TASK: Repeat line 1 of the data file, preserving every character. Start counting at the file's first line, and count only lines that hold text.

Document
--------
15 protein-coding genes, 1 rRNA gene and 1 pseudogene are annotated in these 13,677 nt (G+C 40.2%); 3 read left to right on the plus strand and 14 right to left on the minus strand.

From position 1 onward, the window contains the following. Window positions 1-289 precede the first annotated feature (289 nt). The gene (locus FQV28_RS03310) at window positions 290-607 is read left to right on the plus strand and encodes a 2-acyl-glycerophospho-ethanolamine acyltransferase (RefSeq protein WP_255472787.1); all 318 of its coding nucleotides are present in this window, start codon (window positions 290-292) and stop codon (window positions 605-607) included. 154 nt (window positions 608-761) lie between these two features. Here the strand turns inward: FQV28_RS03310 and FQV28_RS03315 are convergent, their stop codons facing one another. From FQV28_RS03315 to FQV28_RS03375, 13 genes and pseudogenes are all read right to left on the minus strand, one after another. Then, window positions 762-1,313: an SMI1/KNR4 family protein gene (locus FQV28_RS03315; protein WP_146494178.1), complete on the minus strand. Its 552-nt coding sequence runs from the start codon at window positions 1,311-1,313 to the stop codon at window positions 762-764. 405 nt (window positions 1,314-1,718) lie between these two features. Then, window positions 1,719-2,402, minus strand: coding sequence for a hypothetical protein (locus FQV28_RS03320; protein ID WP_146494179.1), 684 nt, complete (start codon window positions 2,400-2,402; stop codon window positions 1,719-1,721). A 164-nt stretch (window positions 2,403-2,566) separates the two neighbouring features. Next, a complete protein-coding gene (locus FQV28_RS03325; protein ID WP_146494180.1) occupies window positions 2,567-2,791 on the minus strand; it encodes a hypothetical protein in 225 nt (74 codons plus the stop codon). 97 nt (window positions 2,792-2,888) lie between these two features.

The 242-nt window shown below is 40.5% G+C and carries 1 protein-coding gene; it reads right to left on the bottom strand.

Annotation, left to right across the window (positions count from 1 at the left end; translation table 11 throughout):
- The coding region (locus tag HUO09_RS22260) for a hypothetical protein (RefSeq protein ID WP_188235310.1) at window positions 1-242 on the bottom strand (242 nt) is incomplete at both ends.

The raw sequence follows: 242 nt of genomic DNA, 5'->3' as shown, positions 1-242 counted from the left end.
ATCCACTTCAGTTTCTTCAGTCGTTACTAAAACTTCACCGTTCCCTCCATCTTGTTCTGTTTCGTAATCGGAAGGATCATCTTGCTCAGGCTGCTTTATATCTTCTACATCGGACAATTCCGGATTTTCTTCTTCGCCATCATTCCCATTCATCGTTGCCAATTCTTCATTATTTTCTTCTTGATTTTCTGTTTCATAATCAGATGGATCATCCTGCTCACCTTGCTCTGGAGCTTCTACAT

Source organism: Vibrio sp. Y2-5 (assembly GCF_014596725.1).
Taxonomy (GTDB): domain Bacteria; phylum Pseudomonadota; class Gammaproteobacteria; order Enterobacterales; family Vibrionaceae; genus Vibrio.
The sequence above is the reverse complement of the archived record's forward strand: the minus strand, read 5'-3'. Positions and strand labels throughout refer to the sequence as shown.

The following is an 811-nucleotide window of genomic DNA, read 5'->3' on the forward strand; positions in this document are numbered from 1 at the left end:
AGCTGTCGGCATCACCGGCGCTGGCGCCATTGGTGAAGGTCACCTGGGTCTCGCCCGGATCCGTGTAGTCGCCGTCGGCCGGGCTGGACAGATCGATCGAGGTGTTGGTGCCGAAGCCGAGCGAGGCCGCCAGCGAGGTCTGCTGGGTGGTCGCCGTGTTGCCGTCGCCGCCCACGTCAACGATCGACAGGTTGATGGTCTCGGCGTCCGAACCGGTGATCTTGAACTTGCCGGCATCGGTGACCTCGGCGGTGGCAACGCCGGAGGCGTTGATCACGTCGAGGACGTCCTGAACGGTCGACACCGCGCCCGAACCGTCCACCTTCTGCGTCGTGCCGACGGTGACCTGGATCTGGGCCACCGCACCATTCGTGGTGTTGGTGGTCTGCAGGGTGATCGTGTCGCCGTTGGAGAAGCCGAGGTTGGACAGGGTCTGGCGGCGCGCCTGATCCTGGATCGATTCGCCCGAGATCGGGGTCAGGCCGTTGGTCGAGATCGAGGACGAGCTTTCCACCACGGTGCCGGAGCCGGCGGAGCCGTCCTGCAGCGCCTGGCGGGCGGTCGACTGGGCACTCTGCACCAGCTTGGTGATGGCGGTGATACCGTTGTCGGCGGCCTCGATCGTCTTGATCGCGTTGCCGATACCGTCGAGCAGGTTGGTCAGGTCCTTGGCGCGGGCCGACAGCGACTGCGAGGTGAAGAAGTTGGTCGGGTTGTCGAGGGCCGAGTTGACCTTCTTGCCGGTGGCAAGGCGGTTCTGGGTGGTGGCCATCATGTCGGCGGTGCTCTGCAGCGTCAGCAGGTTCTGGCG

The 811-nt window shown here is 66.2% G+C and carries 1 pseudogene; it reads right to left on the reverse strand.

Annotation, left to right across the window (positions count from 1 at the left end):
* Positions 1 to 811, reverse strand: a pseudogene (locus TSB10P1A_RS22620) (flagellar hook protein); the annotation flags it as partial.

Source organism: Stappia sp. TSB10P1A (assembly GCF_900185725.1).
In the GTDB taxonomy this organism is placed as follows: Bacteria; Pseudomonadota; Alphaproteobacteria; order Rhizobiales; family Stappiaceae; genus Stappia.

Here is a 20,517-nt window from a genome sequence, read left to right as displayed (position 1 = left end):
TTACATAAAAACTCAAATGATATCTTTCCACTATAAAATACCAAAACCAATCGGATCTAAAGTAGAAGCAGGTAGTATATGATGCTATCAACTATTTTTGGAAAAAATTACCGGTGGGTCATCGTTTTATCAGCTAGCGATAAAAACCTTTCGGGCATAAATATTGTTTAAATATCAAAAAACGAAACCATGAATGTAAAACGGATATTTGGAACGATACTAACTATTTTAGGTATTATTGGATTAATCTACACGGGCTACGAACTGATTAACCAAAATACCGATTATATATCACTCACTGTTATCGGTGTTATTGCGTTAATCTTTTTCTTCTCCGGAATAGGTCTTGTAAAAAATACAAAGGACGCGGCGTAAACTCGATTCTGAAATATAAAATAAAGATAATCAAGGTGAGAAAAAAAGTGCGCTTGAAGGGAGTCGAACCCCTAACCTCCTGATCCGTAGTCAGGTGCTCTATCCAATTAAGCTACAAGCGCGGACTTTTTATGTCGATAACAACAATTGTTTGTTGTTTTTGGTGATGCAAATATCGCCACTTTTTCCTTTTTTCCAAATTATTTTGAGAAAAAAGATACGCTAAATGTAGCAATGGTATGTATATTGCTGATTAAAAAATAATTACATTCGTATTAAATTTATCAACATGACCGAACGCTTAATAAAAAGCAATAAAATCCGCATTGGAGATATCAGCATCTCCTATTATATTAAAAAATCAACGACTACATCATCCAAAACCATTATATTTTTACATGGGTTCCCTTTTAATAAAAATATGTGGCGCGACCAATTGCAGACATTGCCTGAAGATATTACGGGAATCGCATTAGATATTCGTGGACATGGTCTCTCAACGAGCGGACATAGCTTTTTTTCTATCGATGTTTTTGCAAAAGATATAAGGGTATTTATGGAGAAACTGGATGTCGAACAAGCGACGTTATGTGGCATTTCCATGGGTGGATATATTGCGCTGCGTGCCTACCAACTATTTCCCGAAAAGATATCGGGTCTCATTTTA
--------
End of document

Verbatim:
15 protein-coding genes, 1 rRNA gene and 1 pseudogene are annotated in these 13,677 nt (G+C 40.2%); 3 read left to right on the plus strand and 14 right to left on the minus strand.